by Colin Huckstep on March 20, 2007 in Software
We have a look at the beta version of the Home Server software, which youâ€™ll be able to purchase separately or as part of a Home Server bundle from PC makers like HP. With its combination of features and simplicity, this is one future home networking product thatâ€™s worth looking forward to.
After running a manual backup I wanted to check how easy it would be to restore a file. The process is a bit buried. I had to click on View Backups, select my backup file, and then open the backup. It would be nice to have a Restore Files button next to the Backup Now button. The first time I opened a backup WHS actually asked me to install a driver during the process. The driver was unsigned, which means this wonâ€™t work on a 64-bit version of Windows right now. I would assume that Microsoft will sign the driver in the final release of the product. After installing the driver, a new window opens that shows all of the files in the backup. It looks just like a normal explorer window, which I could drag and drop from. I donâ€™t see any kind of restore button though. This restore is really only designed for restoring data files. To restore critical system files one would need to use the WHS Home Computer Restore CD.
Home Computer Restore CD
The only major issue I have run into with WHS was the Home Computer Restore CD. Apparently, Microsoft has no love for the nForce 4 network controller. I received an â€œunknown networkâ€ error when trying to restore my system from the backup CD. At least it still looked really pretty, though. The Home Computer Restore CD uses the new Windows Vista based version of WinPE.
Windows Media Sharing
I was able to configure Windows Media Sharing similar to that in Windows Media Player 11. The Windows Media Sharing allows for other computers and Xbox360s to play audio and video files stored on the server, across the network. Windows Media Libraries show in Network Places. In this case, the media libraries from my computer and from the Windows Home Server are available to view. Double-clicking on the serverâ€™s library opens it in Windows Media Player.
WHS allows you to synchronize the passwords for your local account and your account on the server. You can select whether you want to keep the password from the local computer or from the server.
Remote access can be accomplished by several different methods in WHS. Windows Remote Desktop Connection is always an option. There is also a fully featured web interface available. Through this interface I was able to upload and download files, and create new folders. Microsoft is even offering yourname.homeserver.com addresses for those that donâ€™t have their own domain, though this feature doesnâ€™t seem to be available yet.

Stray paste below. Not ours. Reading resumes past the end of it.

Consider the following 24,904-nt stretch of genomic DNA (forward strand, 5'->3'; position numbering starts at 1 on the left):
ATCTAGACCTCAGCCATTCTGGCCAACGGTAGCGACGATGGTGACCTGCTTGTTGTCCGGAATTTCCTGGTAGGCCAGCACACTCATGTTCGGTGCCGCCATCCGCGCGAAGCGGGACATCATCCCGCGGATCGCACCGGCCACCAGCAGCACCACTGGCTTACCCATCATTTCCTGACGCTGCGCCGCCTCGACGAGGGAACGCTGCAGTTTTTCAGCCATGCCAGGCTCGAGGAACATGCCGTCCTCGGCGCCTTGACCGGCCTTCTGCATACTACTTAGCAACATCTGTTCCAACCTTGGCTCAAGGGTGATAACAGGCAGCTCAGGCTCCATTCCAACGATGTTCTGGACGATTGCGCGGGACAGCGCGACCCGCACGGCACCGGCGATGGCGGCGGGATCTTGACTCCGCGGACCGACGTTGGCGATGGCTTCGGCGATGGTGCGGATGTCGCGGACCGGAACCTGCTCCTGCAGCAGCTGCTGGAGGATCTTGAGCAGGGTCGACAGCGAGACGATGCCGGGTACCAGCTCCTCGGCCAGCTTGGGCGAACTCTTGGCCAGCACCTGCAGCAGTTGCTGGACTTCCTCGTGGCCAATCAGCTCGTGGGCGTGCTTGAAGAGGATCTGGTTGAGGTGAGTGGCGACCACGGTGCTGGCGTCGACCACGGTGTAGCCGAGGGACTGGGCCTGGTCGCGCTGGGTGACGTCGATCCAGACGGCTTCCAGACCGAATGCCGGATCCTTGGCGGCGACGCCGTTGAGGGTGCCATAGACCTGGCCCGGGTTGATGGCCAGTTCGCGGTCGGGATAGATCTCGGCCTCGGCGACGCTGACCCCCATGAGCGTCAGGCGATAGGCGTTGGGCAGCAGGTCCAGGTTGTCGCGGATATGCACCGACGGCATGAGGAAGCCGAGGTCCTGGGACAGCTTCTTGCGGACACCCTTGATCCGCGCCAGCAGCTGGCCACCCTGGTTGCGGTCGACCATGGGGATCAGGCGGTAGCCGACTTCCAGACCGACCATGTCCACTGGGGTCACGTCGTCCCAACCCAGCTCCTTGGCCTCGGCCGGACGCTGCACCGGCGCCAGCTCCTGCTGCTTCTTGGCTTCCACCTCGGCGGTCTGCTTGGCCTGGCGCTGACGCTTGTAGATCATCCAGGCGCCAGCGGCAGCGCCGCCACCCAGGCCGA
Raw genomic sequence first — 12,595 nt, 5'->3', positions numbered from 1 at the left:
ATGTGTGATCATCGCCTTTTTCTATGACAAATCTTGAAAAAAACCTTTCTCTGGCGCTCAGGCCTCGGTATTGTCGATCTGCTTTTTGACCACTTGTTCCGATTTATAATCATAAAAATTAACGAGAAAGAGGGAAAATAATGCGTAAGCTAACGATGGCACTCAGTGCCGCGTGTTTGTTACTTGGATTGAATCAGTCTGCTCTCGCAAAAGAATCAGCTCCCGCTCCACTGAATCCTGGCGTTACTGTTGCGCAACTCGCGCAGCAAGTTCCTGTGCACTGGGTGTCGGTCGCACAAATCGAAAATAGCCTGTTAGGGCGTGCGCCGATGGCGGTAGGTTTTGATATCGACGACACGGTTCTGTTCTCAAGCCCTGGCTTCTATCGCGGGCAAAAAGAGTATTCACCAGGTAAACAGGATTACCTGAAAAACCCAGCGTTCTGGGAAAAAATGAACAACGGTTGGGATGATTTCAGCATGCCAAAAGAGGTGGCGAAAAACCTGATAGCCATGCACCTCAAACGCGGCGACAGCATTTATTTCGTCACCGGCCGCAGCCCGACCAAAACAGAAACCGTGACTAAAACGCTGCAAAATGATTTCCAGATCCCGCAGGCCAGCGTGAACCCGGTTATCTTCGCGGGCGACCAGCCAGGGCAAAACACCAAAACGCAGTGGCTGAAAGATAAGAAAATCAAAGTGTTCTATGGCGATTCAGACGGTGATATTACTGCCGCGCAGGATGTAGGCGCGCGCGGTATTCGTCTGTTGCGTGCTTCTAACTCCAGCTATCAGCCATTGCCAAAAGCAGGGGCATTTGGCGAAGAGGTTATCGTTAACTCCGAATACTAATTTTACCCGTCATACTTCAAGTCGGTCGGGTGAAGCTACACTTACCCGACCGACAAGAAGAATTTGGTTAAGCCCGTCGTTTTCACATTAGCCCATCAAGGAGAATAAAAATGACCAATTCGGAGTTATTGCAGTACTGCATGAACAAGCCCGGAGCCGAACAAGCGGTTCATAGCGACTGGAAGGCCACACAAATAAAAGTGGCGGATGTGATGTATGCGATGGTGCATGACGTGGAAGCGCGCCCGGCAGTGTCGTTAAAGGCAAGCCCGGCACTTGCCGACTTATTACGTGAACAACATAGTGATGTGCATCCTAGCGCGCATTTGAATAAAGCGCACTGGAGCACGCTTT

Windows home server looks to have quite a bit of promise. The beta version is still a bit buggy, but Iâ€™ve come to expect that from beta software these days. Overall, where features are concerned I think theyâ€™ve covered the bases well for the average home users.
Iâ€™m glad to see that Microsoft is making a solid effort at getting home users to start backing up their files. That is something that is lacking on every OS front, not just Windows. Because they are marketing a version of this toward the enthusiast market, I would like to see them add the option for some more advanced backup features. Specifically, I would like to see the option to select folders for backup on an individual basis, as opposed to an entire drive. I was however impressed to see that WHS only keeps one backup copy of a file that is on several of the network computers.
I didnâ€™t write a section on Home Network Health Monitoring because essentially all this does is check the Windows Security Center settings for all of your computers. Because I turn my Windows Firewall off, my network health always shows as critical. I would like to see the ability to change how the health monitor reports; similar to the reporting in Windows Security Center.
My only other complaint is the lack of driver support on the Home Computer Restore CD. This has always been a problem with WinPE based discs. Microsoft really needs to add nForce network drivers to this build though. It is a very common network interface and does not increase the build size greatly.
So far, the product seems to be a very capable solution for home users who wish to have network storage that can easily increase capacity as necessary. Itâ€™s also a great way to give new life to old hardware. Keep an eye out for more information on this product towards the 2007 holiday season.
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